The stage was set, the tones were hushed, – weeping and moaning could be heard – and the sweat was pouring amid the hot summer breeze blowing through the open windows.  We were reaching the climax of another “evangelistic” Sunday night service at my United Pentecostal Church.  The building was small and inadequate for the crowds, as was the air conditioning system.  Our pastor’s preaching style was starting slowly with a scripture, a title, and then launching into various Old Testament stories and ending with stories of car wrecks, God’s impending judgement on women who didn’t follow the rules, and those waiting too late to “pray back through.”

He was a very large, imposing man and he could be very dramatic in his sermons; visually displaying how the devil had his way with Job, as he scraped his sores.  He acted out the stories of Rizpah, shooing away the vultures from the seven slaughtered sons of Saul, staggering back as poor Naomi who would have to be called Mara (meaning bitter) because she went out full and came back empty; no husband, no children, and of course pitiful blind Samson, who didn’t even know when God’s spirit left him. (This thought would haunt me for the rest of my life.)

All of these sermons were meant to create a sense of urgency in the audience to come rushing to the altar benches in front of the pews at the end of the service to plead with God for mercy one more time.  This scene was repeated each Sunday night in my United Pentecostal Church.  The purpose this served in my life was to make me very fearful of God and not the kind of fear the Bible describes.  As a young girl, the first concepts taught to me about God were that of someone who would only love me if I was good enough.  If not, He would yank the Spirit right out of me or maybe like Samson it would drift out and I wouldn’t even know it.  The long term effect of living with this kind of fear in my life is that I have always taken on the guilt of everything.  Every circumstance that comes in to my life causes me to question “is it my fault?”  I even dream up circumstances to blame myself for.  And since our emotions can’t think, they tend to stick with you through life despite the facts that you know.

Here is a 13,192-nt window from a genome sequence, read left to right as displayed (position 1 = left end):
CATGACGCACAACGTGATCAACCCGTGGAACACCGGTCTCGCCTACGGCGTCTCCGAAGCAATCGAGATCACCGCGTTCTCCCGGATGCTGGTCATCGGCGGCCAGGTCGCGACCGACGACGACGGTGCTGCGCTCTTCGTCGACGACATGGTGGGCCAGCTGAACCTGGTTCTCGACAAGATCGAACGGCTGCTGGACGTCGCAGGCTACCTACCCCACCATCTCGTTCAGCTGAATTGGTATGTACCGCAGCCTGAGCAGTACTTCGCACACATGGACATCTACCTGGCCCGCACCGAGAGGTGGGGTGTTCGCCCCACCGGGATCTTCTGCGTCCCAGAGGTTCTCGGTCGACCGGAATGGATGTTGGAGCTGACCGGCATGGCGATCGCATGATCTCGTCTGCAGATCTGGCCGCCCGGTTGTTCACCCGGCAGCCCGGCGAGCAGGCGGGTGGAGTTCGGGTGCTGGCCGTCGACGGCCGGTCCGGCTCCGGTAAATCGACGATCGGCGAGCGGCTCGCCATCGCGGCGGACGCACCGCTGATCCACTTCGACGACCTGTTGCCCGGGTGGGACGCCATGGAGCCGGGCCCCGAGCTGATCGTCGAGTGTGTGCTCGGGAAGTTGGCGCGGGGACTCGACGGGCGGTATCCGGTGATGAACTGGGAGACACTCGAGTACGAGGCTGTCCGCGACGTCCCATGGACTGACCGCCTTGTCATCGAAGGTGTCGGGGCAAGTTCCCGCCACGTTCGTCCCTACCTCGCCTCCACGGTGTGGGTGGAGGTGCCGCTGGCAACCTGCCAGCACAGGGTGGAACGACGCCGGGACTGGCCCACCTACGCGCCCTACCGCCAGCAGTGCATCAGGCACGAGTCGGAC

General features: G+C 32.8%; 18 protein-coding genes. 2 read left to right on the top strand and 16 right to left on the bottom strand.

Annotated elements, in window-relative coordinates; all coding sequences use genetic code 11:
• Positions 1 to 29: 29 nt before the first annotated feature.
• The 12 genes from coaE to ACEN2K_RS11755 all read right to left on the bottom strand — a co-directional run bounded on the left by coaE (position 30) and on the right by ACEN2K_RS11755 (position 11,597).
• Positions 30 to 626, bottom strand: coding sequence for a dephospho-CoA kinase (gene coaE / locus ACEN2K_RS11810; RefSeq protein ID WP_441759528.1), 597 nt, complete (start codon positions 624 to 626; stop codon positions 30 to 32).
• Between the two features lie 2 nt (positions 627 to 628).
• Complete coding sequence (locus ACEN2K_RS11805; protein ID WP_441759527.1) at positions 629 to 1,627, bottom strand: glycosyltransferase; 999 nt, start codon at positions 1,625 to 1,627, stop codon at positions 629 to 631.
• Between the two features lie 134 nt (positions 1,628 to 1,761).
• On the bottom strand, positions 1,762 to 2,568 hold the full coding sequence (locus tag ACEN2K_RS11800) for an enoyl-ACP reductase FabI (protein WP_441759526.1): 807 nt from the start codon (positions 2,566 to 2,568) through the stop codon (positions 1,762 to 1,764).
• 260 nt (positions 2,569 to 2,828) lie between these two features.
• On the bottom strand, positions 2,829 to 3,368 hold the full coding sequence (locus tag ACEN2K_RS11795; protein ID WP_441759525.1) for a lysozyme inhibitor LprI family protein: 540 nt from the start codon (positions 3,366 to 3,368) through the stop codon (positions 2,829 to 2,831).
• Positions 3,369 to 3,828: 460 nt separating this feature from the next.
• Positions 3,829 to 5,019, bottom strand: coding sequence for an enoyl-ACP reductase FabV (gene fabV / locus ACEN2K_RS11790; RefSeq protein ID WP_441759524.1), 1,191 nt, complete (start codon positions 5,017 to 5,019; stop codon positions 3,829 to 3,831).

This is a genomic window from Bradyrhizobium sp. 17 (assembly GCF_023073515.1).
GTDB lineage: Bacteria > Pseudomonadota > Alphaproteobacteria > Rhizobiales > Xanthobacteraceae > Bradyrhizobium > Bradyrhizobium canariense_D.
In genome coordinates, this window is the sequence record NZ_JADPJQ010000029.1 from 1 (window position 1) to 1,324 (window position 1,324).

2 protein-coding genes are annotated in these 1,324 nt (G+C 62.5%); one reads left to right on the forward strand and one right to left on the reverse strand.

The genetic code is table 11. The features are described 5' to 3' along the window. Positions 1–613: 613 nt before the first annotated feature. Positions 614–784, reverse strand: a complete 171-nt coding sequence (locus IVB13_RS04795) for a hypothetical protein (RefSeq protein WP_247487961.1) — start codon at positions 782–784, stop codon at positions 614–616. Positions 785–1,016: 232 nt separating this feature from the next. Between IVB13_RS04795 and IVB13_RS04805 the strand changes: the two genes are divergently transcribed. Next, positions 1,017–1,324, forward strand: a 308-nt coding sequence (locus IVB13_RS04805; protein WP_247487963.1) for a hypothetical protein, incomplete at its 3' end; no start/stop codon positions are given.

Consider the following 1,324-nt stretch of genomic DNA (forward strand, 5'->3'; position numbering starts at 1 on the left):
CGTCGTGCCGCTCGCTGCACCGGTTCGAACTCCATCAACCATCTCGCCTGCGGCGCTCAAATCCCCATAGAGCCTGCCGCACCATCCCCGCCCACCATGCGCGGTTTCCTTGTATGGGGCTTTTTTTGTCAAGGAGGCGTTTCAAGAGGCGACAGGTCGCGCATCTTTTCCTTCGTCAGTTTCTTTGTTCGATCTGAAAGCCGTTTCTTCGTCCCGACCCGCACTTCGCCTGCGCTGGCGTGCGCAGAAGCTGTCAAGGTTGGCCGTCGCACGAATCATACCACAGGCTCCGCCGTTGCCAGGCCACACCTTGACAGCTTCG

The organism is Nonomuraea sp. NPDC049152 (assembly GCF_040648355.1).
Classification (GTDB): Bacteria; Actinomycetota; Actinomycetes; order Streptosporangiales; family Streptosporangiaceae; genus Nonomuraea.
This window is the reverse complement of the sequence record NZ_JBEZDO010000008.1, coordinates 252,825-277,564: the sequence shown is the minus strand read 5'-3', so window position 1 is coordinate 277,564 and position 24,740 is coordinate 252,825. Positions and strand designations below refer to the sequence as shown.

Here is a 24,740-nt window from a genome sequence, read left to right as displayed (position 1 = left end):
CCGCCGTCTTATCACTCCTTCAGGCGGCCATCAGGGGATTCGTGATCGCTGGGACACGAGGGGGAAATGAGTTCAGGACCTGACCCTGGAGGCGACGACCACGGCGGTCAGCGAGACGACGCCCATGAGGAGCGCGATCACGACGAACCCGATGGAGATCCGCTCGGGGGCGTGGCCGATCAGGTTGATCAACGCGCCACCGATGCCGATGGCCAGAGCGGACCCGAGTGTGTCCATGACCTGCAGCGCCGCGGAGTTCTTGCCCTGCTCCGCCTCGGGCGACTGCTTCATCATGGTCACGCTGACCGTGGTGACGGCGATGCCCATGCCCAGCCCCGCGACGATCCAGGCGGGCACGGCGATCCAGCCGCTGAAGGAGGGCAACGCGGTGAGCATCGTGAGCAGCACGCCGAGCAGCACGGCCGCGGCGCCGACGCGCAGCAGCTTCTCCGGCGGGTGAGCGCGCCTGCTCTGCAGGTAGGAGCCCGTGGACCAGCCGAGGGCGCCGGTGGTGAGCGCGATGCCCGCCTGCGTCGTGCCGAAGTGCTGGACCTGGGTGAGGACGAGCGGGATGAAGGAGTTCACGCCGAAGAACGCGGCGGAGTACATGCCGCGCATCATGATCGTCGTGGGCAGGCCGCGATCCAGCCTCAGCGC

Fear and guilt are used as a means of gaining control over the members of these churches.  You see, these are not the meek and mild ministers you see in movies, they are in total control.  In fact, the churches in the area I am in are not even called by their name but by Brother So and So’s church; whoever the pastor is at the time.  You are not to question his authority.  These ministers make up strict behavioral rules for you to obey; how to dress and how to comb your hair.  If you are going to be allowed to participate you must be following the rules.  Those who don’t follow the rules are disapproved of and seen as the dreaded “worldly.”  We were told what we could listen to, where we could go, and what we could do.  Fear is used to keep people from leaving the church; you are told there is no alternative, if you leave here you will lose your salvation.  It was always stressed that your “church family” is really closer to you than your real family.  Why would you ever leave?

But, is this God’s approach to drawing people to Himself?  If God’s highest desire is for man’s love and obedience, is it won based on fear of punishment?  The answer is no.  God’s approach to win man’s love and obedience is love.

“…not knowing that the goodness of God leads you to repentance?”   Romans 2:4b NKJV

“For God so loved the world…John 3:16a NKJV

“But God, who is rich in mercy, because of His great love with which He loved us, even when we were dead in trespasses, made us alive together with Christ (by grace you have been saved), and raised us up together, and made us sit together in the heavenly places in Christ Jesus, that in the ages to come He might show the exceeding riches of His grace in His kindness toward us in Christ Jesus.”   Ephesians 2:4-7 NKJV

For the love of Christ compels us…”   II Corinthians 5: 14a NKJV